Navy Littoral Combat Ship (LCS) Program: Background, Oversight Issues, and Options for Congress
LIBRARY OF CONGRESS WASHINGTON DC CONGRESSIONAL RESEARCH SERVICE
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The Navy is procuring a new type of surface combatant called the Littoral Combat Ship LCS. The LCS is a small, fast, relatively inexpensive combat ship that is to be equipped with modular plug-and-fight mission packages. The basic version of the LCS, without any mission packages, is referred to as the LCS sea frame. The Navy wants to procure a total of 55 LCSs. The Navy substantially restructured the LCS program in 2007 in response to significant cost growth and construction delays in the program. The first ship in the program--LCS-1--was commissioned into service on November 8, 2008. A second--LCS-2--is to be delivered to the Navy later this year. Two more LCSs were funded in FY2009 at a cost of 1,020 million and are now under construction. The Navys proposed FY2010 budget requests 1,380 million for the procurement of three more LCSs. This figure equates to 460 million per ship--the unit procurement cost cap for the LCS program, which applies to LCSs procured in FY2010 and subsequent years. The Navys proposed FY2010 budget also requests 136.7 million for the procurement of LCS mission modules, and 360.5 million in research and development funding for the LCS program. The 360.5 million includes 75.5 million to cover cost growth on the construction of LCSs 1 and 2, which were procured through the Navys research and development account. The issue for Congress is whether to approve, reject, or modify the Navys plans for the LCS program.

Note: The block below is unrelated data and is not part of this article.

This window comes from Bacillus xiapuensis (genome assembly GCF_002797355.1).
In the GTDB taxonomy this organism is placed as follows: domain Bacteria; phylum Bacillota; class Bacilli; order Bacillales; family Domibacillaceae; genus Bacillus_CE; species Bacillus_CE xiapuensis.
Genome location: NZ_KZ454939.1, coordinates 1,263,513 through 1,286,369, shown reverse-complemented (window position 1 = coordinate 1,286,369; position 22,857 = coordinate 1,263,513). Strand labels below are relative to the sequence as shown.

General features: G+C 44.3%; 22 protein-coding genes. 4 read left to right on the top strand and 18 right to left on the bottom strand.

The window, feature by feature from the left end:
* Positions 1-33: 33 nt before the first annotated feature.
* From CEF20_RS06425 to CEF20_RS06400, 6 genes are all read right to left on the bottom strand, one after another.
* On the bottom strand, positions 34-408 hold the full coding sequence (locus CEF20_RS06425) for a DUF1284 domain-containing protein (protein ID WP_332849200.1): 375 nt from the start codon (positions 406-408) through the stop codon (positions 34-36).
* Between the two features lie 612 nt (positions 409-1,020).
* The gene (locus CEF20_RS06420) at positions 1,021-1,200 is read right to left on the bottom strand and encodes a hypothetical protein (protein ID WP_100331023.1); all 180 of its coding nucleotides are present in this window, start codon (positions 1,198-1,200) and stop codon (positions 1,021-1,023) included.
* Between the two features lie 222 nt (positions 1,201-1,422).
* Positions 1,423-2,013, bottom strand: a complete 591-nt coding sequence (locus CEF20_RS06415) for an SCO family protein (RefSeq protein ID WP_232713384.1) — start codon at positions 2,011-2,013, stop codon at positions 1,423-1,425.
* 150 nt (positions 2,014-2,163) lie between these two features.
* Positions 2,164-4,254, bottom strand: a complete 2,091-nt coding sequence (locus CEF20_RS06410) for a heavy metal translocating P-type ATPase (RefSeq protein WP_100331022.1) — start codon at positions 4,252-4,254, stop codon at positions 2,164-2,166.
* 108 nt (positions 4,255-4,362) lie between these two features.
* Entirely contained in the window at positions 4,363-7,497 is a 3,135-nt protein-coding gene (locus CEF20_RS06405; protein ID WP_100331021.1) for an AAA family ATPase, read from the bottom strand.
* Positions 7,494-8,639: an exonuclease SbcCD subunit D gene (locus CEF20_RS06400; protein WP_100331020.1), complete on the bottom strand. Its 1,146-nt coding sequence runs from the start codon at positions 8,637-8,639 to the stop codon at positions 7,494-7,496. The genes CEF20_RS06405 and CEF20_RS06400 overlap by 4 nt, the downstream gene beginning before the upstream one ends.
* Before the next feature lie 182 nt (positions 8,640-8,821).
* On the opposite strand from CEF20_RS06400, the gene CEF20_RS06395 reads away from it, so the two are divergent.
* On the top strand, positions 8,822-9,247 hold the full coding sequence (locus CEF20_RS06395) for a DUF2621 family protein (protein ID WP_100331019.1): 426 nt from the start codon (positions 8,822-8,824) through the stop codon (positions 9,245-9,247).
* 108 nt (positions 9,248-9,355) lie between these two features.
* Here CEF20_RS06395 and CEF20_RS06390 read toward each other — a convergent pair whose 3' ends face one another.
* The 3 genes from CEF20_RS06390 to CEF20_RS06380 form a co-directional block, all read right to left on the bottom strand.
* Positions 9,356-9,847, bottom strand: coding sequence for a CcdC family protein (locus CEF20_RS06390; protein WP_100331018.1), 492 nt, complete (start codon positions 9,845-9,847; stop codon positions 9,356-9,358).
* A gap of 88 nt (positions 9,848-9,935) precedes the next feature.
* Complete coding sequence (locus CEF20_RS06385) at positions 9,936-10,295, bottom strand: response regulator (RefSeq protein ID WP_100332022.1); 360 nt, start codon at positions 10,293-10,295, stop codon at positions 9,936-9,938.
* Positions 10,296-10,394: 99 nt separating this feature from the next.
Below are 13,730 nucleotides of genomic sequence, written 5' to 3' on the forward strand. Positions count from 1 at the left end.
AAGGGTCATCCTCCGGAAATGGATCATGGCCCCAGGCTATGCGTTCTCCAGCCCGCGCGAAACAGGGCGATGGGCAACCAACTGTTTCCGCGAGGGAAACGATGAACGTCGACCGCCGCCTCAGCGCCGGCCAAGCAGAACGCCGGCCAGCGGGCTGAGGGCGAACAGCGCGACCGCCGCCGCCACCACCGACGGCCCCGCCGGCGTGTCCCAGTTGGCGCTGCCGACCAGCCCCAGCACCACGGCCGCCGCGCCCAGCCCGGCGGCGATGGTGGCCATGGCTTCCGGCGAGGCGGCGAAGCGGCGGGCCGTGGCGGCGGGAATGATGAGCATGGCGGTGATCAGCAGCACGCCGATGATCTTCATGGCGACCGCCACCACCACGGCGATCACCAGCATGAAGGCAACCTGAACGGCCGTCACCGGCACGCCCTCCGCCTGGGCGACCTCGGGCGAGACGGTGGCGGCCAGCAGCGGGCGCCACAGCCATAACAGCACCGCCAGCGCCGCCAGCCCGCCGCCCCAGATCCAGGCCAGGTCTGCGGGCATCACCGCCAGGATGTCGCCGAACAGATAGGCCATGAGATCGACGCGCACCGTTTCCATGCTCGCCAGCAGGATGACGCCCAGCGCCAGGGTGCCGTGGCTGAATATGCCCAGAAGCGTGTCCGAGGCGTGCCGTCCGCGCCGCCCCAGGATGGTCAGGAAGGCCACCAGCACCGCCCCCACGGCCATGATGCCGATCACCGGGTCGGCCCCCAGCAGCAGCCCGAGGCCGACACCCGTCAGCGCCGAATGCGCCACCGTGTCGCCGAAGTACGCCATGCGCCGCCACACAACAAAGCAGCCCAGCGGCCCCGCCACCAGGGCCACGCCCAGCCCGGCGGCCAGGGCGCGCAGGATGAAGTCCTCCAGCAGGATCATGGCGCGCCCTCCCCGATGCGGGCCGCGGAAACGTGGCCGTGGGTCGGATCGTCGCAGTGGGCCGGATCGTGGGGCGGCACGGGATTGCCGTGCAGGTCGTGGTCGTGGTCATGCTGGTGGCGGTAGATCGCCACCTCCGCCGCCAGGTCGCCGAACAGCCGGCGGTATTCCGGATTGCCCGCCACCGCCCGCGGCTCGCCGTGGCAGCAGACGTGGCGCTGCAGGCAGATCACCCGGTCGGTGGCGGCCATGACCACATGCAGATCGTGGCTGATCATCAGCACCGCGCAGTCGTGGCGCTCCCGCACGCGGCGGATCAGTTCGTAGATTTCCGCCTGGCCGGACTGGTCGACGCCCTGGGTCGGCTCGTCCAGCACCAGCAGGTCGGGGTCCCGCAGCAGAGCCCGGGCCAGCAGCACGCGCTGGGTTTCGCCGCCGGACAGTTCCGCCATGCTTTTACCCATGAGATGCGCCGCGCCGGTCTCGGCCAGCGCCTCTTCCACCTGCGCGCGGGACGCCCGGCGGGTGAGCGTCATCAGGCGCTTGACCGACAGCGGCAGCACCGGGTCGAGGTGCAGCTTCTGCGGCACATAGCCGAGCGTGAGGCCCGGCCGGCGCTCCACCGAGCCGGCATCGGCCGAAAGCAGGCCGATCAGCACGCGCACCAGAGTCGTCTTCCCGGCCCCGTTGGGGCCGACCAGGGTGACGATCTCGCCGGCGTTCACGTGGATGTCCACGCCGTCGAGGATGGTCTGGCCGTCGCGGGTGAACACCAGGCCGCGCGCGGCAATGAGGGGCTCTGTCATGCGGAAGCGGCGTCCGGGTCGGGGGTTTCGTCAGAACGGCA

- Economics and Cost Analysis
- Marine Engineering